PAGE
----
New synthesis of a late-stage tetracyclic key intermediate of lumateperone

  1. Mátyás Milen§ORCID Logo,
  2. Bálint Nyulasi,
  3. Tamás Nagy,
  4. Gyula Simig and
  5. Balázs VolkORCID Logo

Egis Pharmaceuticals Plc., Directorate of Drug Substance Development, 1475 Budapest, P.O. Box 100, Hungary

  1. Corresponding author email

§ Tel.: +36 1 803 5874

Dedicated to the memory of the late Professor Ferenc Fülöp (1952–2021)

Associate Editor: I. Baxendale
Beilstein J. Org. Chem. 2022, 18, 653–659. https://doi.org/10.3762/bjoc.18.66
Received 05 Apr 2022, Accepted 31 May 2022, Published 10 Jun 2022

Abstract

New approaches have been tested for the synthesis of lumateperone intermediates. As a result of these efforts, a novel synthesis of the late-stage tetracyclic key intermediate of lumateperone starting from the commercially available quinoxaline is described. The tetracyclic skeleton was constructed by the reaction of 1-trifluoroacetyl-4-aminoquinoxaline with ethyl 4-oxopiperidine-1-carboxylate in a Fischer indole synthesis. The inexpensive starting material, the efficient synthetic steps, and the avoidance of the borane-based reduction step provide a reasonable potential for scalability.

Keywords: drug substance; indole synthesis; key intermediate; protecting group; telescoping

Introduction

Lumateperone (1) is a recently launched drug marketed for the treatment of schizophrenia and developed for further neuropsychiatric and neurological disorders [1-6] (Figure 1).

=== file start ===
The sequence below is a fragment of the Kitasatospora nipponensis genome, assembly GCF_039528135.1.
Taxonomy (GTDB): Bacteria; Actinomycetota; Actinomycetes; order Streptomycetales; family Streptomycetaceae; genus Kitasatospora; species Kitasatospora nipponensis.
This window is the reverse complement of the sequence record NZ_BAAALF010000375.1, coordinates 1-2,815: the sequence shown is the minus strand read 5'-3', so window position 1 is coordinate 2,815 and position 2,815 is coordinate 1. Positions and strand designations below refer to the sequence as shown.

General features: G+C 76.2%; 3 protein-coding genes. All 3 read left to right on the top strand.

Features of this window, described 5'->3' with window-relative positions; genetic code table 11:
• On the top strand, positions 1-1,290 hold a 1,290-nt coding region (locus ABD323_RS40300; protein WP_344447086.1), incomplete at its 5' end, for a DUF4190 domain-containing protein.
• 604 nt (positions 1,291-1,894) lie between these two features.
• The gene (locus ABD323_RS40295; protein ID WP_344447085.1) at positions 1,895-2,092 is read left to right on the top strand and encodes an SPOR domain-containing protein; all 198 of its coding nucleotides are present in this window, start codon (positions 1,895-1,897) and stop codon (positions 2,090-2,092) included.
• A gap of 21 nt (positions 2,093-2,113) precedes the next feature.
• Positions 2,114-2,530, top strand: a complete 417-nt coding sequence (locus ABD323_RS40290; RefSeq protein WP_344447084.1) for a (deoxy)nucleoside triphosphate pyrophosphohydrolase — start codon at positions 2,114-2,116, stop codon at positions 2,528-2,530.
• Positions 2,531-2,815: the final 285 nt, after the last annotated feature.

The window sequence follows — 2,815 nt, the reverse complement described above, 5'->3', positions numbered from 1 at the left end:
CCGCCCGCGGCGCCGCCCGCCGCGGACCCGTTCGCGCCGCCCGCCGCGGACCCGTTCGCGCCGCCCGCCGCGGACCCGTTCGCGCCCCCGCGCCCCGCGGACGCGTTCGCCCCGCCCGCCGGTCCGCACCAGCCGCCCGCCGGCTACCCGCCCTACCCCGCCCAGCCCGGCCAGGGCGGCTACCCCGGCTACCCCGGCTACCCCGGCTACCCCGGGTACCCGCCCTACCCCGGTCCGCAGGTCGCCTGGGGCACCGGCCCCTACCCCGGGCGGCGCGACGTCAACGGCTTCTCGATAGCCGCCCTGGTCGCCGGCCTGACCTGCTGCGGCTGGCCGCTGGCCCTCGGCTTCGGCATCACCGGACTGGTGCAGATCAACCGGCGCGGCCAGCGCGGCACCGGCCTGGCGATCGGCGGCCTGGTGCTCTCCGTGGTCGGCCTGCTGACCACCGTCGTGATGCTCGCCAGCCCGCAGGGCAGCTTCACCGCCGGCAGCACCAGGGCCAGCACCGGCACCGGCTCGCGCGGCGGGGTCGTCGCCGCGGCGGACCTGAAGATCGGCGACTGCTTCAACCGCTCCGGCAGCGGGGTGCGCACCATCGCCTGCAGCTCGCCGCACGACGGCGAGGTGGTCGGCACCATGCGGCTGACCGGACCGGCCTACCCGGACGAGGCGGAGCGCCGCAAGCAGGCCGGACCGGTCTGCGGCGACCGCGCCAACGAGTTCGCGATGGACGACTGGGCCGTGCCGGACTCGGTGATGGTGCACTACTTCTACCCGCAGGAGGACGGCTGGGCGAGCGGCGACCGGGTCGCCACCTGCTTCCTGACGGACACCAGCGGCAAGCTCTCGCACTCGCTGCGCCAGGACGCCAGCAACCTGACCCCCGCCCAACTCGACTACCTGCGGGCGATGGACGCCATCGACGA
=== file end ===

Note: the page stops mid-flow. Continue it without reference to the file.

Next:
[1860-5397-18-66-1]

Figure 1: Structure of lumateperone.

The first synthesis of lumateperone (1, Caplyta®), developed by Intra-Cellular Therapies, was disclosed in the basic patent and also discussed in a later scientific publication [7,8] (Scheme 1). According to this procedure, treatment of the commercially available, but quite expensive 3,4-dihydroquinoxalin-2(1H)-one (2) with sodium nitrite gave the N-nitroso derivative 3. Reduction of the latter with zinc to the hydrazine derivative 4, followed by a Fischer indole synthesis with ethyl 4-oxopiperidine-1-carboxylate (5) provided tetracyclic compound 6. Its reduction with sodium cyanoborohydride in trifluoroacetic acid (TFA) to cis-indoline derivative (±)-7, followed by N-methylation [(±)-8] and reduction of the oxo group with borane·THF complex in THF led to compound (±)-9a. Subsequent desethoxycarbonylation afforded compound (±)-10, which was N-alkylated with 4-chloro-1-(4-fluorophenyl)butan-1-one (11) to give the racemic form of lumateperone [(±)-1]. Lumateperone (1) was finally obtained by chiral chromatography.